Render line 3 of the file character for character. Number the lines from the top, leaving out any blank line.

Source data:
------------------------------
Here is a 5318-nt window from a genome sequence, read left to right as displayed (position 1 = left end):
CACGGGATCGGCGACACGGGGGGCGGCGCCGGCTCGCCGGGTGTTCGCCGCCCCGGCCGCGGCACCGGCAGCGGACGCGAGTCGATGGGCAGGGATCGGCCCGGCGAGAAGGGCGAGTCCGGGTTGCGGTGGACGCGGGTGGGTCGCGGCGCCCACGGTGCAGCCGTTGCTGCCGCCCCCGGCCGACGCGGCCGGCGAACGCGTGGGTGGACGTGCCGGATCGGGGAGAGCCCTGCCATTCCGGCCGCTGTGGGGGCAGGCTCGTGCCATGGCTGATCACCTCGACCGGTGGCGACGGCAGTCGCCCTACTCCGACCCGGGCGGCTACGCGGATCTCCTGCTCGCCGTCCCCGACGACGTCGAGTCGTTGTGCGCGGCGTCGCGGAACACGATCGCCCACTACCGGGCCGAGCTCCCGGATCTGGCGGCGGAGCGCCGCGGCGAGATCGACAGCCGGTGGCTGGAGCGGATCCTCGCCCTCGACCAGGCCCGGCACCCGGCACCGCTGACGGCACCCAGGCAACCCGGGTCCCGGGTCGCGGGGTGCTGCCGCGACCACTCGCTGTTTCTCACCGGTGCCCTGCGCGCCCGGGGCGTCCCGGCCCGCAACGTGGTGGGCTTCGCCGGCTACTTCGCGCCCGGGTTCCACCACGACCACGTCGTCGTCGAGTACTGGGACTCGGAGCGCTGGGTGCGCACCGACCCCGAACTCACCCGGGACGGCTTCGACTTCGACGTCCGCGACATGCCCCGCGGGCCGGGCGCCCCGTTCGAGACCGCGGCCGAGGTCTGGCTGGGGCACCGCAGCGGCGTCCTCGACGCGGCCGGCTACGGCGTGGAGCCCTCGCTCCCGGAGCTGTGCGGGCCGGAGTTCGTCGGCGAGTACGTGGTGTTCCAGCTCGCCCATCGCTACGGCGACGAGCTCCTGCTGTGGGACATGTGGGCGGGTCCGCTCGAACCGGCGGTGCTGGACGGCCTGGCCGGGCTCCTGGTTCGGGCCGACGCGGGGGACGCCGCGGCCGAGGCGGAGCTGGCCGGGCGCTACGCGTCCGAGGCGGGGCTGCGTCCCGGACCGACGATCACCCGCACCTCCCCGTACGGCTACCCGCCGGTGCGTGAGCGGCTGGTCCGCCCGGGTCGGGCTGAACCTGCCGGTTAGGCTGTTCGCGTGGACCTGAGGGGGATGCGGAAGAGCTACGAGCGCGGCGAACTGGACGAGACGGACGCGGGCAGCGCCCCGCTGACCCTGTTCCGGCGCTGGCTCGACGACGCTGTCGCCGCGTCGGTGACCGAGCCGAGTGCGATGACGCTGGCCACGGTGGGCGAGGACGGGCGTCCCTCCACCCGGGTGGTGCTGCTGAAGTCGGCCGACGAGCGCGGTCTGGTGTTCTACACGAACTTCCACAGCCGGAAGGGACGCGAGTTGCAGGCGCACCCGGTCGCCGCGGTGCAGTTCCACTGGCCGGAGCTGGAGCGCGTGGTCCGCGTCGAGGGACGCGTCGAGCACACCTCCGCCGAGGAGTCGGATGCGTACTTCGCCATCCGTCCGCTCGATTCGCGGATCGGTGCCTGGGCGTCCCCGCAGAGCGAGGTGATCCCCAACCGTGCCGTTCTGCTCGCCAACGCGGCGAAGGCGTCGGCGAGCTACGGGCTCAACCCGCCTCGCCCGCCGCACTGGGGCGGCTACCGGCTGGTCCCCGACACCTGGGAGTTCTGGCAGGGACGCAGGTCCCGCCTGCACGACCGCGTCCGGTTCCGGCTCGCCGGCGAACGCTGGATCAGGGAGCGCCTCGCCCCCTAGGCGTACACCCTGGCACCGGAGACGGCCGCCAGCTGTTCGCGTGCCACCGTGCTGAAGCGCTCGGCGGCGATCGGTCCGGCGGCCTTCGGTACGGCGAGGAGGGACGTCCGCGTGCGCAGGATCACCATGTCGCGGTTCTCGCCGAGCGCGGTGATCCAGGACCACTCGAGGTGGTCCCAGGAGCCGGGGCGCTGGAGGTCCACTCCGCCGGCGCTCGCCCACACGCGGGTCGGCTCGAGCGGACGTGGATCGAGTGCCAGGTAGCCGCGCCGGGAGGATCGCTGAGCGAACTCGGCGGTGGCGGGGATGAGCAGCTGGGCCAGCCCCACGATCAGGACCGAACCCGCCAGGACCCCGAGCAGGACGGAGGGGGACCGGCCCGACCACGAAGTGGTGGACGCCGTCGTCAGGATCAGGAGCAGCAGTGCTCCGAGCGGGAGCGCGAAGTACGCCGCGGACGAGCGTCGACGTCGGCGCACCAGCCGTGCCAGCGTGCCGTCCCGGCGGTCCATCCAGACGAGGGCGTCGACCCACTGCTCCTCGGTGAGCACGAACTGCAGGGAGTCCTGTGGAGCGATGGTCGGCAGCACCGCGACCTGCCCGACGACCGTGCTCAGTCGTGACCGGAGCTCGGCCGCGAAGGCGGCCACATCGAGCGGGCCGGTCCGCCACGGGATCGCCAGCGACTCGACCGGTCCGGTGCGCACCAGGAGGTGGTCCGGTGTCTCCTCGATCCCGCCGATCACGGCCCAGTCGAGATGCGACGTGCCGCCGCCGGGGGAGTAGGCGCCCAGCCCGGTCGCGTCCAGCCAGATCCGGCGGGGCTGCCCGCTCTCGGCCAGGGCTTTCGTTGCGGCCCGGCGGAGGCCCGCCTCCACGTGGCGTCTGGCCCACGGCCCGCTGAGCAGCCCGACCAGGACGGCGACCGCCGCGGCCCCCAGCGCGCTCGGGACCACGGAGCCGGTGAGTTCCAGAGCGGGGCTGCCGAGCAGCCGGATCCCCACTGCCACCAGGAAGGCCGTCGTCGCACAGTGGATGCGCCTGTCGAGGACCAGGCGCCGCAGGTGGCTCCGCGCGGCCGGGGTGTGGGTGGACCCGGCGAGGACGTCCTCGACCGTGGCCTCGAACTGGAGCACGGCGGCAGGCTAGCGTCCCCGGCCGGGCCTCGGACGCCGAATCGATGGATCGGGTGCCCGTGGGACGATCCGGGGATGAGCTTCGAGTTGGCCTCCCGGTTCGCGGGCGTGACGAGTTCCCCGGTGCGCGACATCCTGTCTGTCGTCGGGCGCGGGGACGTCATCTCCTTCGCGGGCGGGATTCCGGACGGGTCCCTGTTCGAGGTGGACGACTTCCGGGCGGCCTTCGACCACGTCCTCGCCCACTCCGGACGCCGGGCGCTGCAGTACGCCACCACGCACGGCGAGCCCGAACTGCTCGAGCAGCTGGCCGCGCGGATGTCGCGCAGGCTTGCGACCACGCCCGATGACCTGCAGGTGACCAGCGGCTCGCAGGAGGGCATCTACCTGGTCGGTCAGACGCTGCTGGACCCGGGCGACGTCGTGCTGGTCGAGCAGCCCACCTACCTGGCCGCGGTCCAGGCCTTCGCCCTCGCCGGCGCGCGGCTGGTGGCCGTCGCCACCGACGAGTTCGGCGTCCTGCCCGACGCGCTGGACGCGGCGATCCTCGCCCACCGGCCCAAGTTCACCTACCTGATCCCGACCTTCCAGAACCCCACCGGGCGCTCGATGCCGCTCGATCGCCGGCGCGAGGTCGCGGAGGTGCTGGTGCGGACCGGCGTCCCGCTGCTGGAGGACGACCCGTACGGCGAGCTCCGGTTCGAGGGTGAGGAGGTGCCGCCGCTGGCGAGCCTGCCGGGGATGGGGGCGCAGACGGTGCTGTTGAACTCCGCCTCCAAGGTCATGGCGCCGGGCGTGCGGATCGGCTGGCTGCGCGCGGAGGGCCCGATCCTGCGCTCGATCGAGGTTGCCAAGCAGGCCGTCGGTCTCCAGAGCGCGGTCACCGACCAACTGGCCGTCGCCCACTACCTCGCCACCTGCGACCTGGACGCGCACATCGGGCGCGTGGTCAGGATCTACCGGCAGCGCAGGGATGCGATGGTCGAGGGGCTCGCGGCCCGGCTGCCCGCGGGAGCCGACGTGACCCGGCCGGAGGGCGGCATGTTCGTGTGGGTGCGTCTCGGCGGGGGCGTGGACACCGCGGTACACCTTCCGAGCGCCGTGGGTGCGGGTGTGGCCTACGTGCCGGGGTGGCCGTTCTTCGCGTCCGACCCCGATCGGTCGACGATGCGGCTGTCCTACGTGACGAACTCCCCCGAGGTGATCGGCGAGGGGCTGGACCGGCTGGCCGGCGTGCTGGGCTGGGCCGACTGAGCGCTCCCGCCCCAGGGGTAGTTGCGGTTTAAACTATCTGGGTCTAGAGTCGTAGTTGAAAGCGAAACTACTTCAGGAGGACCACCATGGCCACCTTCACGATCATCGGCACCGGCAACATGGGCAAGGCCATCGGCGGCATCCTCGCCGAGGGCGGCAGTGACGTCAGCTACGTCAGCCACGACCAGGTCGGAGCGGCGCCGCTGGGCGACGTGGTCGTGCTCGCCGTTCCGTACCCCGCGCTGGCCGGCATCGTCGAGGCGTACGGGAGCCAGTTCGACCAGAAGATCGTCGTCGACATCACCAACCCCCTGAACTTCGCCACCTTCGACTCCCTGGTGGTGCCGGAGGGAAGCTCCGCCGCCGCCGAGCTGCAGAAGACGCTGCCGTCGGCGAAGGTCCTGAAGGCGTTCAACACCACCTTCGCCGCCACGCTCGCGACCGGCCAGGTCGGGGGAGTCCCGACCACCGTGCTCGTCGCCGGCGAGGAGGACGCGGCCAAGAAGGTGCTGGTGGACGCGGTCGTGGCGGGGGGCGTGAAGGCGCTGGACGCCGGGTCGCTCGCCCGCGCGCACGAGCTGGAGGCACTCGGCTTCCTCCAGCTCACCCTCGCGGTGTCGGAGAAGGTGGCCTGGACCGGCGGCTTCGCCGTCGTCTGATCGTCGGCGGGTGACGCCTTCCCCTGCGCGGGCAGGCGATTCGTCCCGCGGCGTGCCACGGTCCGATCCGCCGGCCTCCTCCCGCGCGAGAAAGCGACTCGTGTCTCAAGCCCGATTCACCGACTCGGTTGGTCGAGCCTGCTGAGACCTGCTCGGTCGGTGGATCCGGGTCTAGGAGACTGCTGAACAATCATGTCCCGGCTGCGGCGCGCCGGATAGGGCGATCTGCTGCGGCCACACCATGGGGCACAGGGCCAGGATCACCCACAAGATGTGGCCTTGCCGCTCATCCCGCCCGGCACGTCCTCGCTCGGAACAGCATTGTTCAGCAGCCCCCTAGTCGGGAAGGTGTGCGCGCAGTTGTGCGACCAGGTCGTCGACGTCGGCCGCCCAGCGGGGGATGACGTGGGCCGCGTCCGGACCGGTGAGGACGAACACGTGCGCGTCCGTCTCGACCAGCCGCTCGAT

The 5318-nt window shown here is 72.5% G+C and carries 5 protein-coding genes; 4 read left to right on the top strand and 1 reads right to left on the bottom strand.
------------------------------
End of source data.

The 5318-nt window shown here is 72.5% G+C and carries 5 protein-coding genes; 4 read left to right on the top strand and 1 reads right to left on the bottom strand.